Saturday, December 10, 2016

Boston Pops

We went to the Boston Pops, joined by the Metropolitan Chorale tonight, and they have a marvelous arrangement of "The Twelve Days of Christmas" which includes numerous musical jokes.  You can find that here.

I was surprised at how many of the vocal arrangements were SAB instead of SATB, with the bass line being carried by the cellos (or sometimes the double bass).


Sam L. said...

SAB and SATB mean nothing to me. Bells not rung. HUH?, I say. Please to explain.

Assistant Village Idiot said...

Soprano-Alto-Baritone vs Soprano-Alto-Tenor-Bass. The women's voices are divided into two harmonies, the men sing together rather than dividing into higher and lower harmonies. I tended to think of SAB as the easy route for arrangers when I was growing up, because high school choruses use it a lot, not having enough strong male choral voices. I thought the full four-parts, such as in Handel's Messiah or older hymns, was the "real" way to do harmony.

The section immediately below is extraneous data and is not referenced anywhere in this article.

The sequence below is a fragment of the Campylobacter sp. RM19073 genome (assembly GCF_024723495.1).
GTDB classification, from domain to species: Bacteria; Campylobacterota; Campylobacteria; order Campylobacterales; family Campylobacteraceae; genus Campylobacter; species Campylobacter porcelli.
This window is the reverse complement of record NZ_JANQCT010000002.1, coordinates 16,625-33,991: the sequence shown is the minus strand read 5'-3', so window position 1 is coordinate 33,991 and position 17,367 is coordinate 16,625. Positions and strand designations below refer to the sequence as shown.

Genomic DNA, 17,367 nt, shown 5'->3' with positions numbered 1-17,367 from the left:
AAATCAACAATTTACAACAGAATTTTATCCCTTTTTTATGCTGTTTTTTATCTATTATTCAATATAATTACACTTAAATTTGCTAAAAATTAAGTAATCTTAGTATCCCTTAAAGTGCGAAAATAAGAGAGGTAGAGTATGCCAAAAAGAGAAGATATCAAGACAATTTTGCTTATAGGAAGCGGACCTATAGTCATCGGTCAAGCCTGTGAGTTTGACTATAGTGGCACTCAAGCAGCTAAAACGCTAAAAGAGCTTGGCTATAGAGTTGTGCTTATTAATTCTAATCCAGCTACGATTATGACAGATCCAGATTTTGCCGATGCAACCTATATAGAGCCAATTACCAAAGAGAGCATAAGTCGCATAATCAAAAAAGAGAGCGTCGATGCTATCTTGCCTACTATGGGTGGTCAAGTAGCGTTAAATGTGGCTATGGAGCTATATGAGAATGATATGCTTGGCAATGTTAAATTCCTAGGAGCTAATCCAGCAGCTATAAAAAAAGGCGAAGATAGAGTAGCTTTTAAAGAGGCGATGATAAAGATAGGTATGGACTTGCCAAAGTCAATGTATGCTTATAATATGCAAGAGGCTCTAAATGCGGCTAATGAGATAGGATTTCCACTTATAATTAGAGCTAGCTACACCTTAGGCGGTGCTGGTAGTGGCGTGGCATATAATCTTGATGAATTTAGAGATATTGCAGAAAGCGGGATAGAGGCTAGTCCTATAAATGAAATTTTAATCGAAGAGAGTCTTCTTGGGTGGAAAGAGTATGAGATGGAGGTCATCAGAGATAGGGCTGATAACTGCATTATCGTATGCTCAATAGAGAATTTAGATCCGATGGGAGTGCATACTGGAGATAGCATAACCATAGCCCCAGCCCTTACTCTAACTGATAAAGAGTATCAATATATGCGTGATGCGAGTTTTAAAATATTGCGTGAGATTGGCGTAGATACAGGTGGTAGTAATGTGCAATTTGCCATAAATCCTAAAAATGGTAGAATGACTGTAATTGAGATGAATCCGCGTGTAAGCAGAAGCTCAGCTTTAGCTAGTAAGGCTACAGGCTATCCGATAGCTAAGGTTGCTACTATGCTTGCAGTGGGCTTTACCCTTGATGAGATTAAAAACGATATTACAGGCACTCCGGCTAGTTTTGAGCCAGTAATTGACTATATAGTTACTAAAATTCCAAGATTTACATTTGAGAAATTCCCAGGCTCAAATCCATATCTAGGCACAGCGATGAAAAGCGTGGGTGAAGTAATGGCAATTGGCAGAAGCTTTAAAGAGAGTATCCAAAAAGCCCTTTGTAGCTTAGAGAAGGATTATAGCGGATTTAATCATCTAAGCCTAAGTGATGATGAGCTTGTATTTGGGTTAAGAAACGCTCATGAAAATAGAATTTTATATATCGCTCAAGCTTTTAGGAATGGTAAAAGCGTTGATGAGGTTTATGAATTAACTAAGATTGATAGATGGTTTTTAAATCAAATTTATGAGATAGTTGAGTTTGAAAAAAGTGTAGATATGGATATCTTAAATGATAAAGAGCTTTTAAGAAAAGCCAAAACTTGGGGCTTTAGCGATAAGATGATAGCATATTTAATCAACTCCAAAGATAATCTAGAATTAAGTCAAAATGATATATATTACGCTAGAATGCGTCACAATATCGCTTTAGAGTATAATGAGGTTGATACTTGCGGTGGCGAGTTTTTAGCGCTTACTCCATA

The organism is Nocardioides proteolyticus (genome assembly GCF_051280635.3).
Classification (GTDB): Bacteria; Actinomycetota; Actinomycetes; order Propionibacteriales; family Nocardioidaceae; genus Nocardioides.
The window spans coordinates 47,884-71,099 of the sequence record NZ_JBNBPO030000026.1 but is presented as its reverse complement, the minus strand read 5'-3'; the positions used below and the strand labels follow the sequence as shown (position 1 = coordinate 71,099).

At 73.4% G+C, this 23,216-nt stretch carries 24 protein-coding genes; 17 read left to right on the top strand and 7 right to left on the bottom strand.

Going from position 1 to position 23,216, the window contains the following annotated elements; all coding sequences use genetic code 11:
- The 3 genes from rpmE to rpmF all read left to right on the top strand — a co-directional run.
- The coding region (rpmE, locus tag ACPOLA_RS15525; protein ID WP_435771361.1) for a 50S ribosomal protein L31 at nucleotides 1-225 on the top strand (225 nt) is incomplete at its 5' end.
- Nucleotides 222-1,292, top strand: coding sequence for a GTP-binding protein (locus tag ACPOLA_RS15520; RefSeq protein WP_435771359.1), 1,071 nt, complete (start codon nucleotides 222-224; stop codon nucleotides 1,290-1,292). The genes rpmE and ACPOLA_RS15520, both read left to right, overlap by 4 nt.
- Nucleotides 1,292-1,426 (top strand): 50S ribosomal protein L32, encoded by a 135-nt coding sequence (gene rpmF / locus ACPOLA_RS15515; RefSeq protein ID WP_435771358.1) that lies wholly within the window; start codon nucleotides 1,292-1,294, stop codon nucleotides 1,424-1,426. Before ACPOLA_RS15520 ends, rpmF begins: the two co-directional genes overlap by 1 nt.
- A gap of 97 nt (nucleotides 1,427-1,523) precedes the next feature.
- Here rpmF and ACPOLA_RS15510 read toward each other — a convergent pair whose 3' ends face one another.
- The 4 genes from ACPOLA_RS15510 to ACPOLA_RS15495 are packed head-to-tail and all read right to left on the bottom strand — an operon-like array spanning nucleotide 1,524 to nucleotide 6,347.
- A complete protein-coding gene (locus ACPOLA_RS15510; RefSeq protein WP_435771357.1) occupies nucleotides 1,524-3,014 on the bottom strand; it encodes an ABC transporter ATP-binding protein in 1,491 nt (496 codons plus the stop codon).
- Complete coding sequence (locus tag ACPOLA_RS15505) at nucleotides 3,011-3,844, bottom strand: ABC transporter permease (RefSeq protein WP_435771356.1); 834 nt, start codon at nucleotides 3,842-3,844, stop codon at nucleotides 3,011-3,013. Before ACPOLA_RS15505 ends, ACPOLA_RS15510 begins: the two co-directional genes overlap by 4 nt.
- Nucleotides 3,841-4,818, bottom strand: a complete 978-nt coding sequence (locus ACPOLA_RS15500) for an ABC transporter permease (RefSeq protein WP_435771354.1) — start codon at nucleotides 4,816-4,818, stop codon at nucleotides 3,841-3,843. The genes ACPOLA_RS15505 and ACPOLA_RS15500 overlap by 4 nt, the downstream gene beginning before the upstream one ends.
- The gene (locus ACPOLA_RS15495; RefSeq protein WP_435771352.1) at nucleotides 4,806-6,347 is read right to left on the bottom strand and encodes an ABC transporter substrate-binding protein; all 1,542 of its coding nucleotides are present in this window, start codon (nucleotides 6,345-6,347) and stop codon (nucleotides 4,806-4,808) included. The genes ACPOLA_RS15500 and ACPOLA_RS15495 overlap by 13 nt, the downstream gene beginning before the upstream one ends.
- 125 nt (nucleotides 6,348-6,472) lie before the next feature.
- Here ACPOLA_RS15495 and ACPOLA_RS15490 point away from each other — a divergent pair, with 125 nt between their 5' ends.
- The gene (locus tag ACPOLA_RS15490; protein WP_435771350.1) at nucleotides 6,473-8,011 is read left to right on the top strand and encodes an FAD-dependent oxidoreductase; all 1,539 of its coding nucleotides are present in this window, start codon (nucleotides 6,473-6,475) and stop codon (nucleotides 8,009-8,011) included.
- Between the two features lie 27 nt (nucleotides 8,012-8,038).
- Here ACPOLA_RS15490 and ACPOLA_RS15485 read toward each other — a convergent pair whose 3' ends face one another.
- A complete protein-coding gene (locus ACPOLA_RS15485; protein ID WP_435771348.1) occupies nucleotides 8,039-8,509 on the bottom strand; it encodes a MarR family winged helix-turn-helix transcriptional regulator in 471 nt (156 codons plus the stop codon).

Though I heard many SAB arrangements in my lifetime, I must still have thought that, because I was surprised that a professional chorale, which clearly would have an abundance of strong male voices to draw on if necessary, used it so much.